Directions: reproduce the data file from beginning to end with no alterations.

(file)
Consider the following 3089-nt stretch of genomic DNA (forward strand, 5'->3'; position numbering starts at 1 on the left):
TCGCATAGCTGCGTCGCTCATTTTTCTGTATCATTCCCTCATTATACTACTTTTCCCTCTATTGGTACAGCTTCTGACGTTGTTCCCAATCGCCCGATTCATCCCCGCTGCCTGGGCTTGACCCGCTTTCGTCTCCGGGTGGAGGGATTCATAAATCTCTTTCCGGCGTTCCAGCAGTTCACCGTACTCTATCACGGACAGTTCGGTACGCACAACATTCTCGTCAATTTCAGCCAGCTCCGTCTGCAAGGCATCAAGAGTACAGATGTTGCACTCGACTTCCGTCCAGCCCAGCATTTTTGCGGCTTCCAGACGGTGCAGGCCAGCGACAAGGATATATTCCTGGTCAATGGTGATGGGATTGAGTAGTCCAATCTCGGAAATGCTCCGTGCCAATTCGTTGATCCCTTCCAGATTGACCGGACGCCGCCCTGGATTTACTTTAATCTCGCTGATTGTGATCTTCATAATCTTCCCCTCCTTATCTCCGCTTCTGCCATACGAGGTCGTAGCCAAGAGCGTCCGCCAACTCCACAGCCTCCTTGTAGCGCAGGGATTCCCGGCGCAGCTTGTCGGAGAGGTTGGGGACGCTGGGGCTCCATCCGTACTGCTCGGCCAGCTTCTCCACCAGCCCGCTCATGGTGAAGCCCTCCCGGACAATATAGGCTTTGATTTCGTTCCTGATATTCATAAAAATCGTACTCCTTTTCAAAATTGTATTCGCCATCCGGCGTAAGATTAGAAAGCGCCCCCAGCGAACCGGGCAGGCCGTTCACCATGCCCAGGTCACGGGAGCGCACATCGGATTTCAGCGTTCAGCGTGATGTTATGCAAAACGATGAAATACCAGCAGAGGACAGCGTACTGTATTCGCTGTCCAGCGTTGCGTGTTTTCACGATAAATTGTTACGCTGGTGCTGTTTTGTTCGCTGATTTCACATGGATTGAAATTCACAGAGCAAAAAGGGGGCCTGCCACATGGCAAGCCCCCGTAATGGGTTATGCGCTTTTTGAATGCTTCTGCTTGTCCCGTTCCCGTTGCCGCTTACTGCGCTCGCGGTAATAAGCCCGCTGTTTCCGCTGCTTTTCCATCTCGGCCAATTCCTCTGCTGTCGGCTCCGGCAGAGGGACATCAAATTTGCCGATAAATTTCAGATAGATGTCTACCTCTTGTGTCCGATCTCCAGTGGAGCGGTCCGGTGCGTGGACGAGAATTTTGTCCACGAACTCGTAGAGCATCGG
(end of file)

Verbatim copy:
Consider the following 3089-nt stretch of genomic DNA (forward strand, 5'->3'; position numbering starts at 1 on the left):
TCGCATAGCTGCGTCGCTCATTTTTCTGTATCATTCCCTCATTATACTACTTTTCCCTCTATTGGTACAGCTTCTGACGTTGTTCCCAATCGCCCGATTCATCCCCGCTGCCTGGGCTTGACCCGCTTTCGTCTCCGGGTGGAGGGATTCATAAATCTCTTTCCGGCGTTCCAGCAGTTCACCGTACTCTATCACGGACAGTTCGGTACGCACAACATTCTCGTCAATTTCAGCCAGCTCCGTCTGCAAGGCATCAAGAGTACAGATGTTGCACTCGACTTCCGTCCAGCCCAGCATTTTTGCGGCTTCCAGACGGTGCAGGCCAGCGACAAGGATATATTCCTGGTCAATGGTGATGGGATTGAGTAGTCCAATCTCGGAAATGCTCCGTGCCAATTCGTTGATCCCTTCCAGATTGACCGGACGCCGCCCTGGATTTACTTTAATCTCGCTGATTGTGATCTTCATAATCTTCCCCTCCTTATCTCCGCTTCTGCCATACGAGGTCGTAGCCAAGAGCGTCCGCCAACTCCACAGCCTCCTTGTAGCGCAGGGATTCCCGGCGCAGCTTGTCGGAGAGGTTGGGGACGCTGGGGCTCCATCCGTACTGCTCGGCCAGCTTCTCCACCAGCCCGCTCATGGTGAAGCCCTCCCGGACAATATAGGCTTTGATTTCGTTCCTGATATTCATAAAAATCGTACTCCTTTTCAAAATTGTATTCGCCATCCGGCGTAAGATTAGAAAGCGCCCCCAGCGAACCGGGCAGGCCGTTCACCATGCCCAGGTCACGGGAGCGCACATCGGATTTCAGCGTTCAGCGTGATGTTATGCAAAACGATGAAATACCAGCAGAGGACAGCGTACTGTATTCGCTGTCCAGCGTTGCGTGTTTTCACGATAAATTGTTACGCTGGTGCTGTTTTGTTCGCTGATTTCACATGGATTGAAATTCACAGAGCAAAAAGGGGGCCTGCCACATGGCAAGCCCCCGTAATGGGTTATGCGCTTTTTGAATGCTTCTGCTTGTCCCGTTCCCGTTGCCGCTTACTGCGCTCGCGGTAATAAGCCCGCTGTTTCCGCTGCTTTTCCATCTCGGCCAATTCCTCTGCTGTCGGCTCCGGCAGAGGGACATCAAATTTGCCGATAAATTTCAGATAGATGTCTACCTCTTGTGTCCGATCTCCAGTGGAGCGGTCCGGTGCGTGGACGAGAATTTTGTCCACGAACTCGTAGAGCATCGG